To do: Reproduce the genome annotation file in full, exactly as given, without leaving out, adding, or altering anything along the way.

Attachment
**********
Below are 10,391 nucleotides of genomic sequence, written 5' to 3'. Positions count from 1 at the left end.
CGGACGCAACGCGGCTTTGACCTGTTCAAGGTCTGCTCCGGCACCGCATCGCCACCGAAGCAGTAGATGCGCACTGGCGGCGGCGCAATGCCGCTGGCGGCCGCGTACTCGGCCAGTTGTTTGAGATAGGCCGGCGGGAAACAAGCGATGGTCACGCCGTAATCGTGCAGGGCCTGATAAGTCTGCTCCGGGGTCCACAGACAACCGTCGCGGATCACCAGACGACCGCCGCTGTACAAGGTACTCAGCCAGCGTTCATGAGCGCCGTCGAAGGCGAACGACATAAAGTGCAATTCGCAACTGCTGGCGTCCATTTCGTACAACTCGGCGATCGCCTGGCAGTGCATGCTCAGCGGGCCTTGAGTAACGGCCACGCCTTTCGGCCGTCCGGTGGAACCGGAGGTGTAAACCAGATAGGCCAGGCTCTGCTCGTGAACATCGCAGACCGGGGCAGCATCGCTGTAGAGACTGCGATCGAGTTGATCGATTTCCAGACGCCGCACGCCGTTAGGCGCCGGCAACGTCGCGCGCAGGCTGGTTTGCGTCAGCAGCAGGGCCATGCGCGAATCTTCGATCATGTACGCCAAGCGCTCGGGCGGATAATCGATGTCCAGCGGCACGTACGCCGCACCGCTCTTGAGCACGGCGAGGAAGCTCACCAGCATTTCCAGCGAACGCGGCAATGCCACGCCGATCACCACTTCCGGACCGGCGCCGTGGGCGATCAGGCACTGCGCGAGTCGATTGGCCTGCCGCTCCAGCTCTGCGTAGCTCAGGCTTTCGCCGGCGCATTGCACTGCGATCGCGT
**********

Below are 10,391 nucleotides of genomic sequence, written 5' to 3'. Positions count from 1 at the left end.
CGGACGCAACGCGGCTTTGACCTGTTCAAGGTCTGCTCCGGCACCGCATCGCCACCGAAGCAGTAGATGCGCACTGGCGGCGGCGCAATGCCGCTGGCGGCCGCGTACTCGGCCAGTTGTTTGAGATAGGCCGGCGGGAAACAAGCGATGGTCACGCCGTAATCGTGCAGGGCCTGATAAGTCTGCTCCGGGGTCCACAGACAACCGTCGCGGATCACCAGACGACCGCCGCTGTACAAGGTACTCAGCCAGCGTTCATGAGCGCCGTCGAAGGCGAACGACATAAAGTGCAATTCGCAACTGCTGGCGTCCATTTCGTACAACTCGGCGATCGCCTGGCAGTGCATGCTCAGCGGGCCTTGAGTAACGGCCACGCCTTTCGGCCGTCCGGTGGAACCGGAGGTGTAAACCAGATAGGCCAGGCTCTGCTCGTGAACATCGCAGACCGGGGCAGCATCGCTGTAGAGACTGCGATCGAGTTGATCGATTTCCAGACGCCGCACGCCGTTAGGCGCCGGCAACGTCGCGCGCAGGCTGGTTTGCGTCAGCAGCAGGGCCATGCGCGAATCTTCGATCATGTACGCCAAGCGCTCGGGCGGATAATCGATGTCCAGCGGCACGTACGCCGCACCGCTCTTGAGCACGGCGAGGAAGCTCACCAGCATTTCCAGCGAACGCGGCAATGCCACGCCGATCACCACTTCCGGACCGGCGCCGTGGGCGATCAGGCACTGCGCGAGTCGATTGGCCTGCCGCTCCAGCTCTGCGTAGCTCAGGCTTTCGCCGGCGCATTGCACTGCGATCGCGT